How Is Scoliosis Diagnosed?

Those examinations that they gave in schools?  It might sound antiquated but believe it or not they are still the best way to screen for scoliosis and what your doctor will likely do at your first visit.

Since scoliosis is so common in kids, all 50 states in the US have some sort of scoliosis screening program (though that doesn’t mean school scoliosis screening is mandatory in all states).  If your kids are homeschooled or unschooled, then you should make sure they are getting screened for scoliosis during their annual checkup at your pediatrician.  All parents should also be on the lookout for signs of scoliosis in their kids, like paying attention to whether their kids’ shoulders are in alignment.

You can also learn to do the screening test yourself.  This is how I found that my daughter had scoliosis at age 7.  I showed her pediatrician who wasn’t convinced but reluctantly referred me to an pediatric orthopedic surgeon. (Be persistent with your doctor; Scoliosis is no joke).  The specialist diagnosed her with a very mild case of scoliosis which years later became severe and required surgery. (More on that soon!)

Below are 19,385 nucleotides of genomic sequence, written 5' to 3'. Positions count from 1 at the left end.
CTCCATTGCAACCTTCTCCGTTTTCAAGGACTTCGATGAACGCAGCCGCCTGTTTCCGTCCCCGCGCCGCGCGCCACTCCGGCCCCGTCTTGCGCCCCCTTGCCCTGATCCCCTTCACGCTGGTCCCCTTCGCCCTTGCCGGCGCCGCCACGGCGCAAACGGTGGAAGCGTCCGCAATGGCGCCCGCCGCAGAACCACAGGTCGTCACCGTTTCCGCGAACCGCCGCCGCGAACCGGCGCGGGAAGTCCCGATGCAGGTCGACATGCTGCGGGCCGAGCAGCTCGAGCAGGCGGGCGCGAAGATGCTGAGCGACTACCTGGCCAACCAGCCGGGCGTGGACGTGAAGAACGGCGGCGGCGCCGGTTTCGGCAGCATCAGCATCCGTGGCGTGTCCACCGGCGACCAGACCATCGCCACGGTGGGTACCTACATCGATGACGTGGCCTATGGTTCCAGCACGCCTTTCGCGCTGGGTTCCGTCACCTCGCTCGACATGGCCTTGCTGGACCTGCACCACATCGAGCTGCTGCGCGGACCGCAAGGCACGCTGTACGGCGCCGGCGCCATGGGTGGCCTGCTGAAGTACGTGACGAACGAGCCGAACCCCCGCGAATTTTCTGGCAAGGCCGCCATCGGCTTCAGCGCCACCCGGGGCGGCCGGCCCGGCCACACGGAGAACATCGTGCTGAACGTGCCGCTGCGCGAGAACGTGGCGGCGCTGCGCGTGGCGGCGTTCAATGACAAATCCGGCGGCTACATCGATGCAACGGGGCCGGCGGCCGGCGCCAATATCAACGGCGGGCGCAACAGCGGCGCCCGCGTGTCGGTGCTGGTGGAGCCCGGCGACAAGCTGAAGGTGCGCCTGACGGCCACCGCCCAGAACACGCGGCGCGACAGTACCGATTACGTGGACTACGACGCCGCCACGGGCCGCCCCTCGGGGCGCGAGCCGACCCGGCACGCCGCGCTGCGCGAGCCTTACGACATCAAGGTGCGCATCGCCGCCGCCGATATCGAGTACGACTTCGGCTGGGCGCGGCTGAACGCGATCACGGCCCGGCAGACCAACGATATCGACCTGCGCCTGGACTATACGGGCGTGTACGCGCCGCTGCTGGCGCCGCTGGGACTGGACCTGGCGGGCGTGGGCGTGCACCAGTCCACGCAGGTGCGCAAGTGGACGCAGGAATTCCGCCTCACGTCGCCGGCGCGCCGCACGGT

The official name for the scoliosis screening test is The Adam’s Forward Bend Test. It is really fast and simple to do.  The child stands in front of the screener and bends over at the waist, like they are trying to touch their toes.  The child should bend forward as much as possible.  The screener then stands eye level with the child’s back. The screener will look to see if there are any abnormal curvatures in the spine or whether one side or hip is higher than the other.

Adam's test for scoliosis
If a spinal curvature is seen, then the scoliosis will be confirmed with an x-ray.  A doctor will use the x-ray to measure the degree of spinal curvature.  The severity of the scoliosis is defined by the extent of the curvature:

  • Mild Scoliosis: Curvature of less than 20 degrees
  • Moderate Scoliosis: Curvature of 25-70 degrees
  • Severe Scoliosis: Curvature of more than 70 degrees
  • Very Severe Scoliosis: Curvature of more than 100 degrees

Please note that each doctor will measure the same exact X-ray slightly differently since it depends on what they consider the apex of the curve, etc.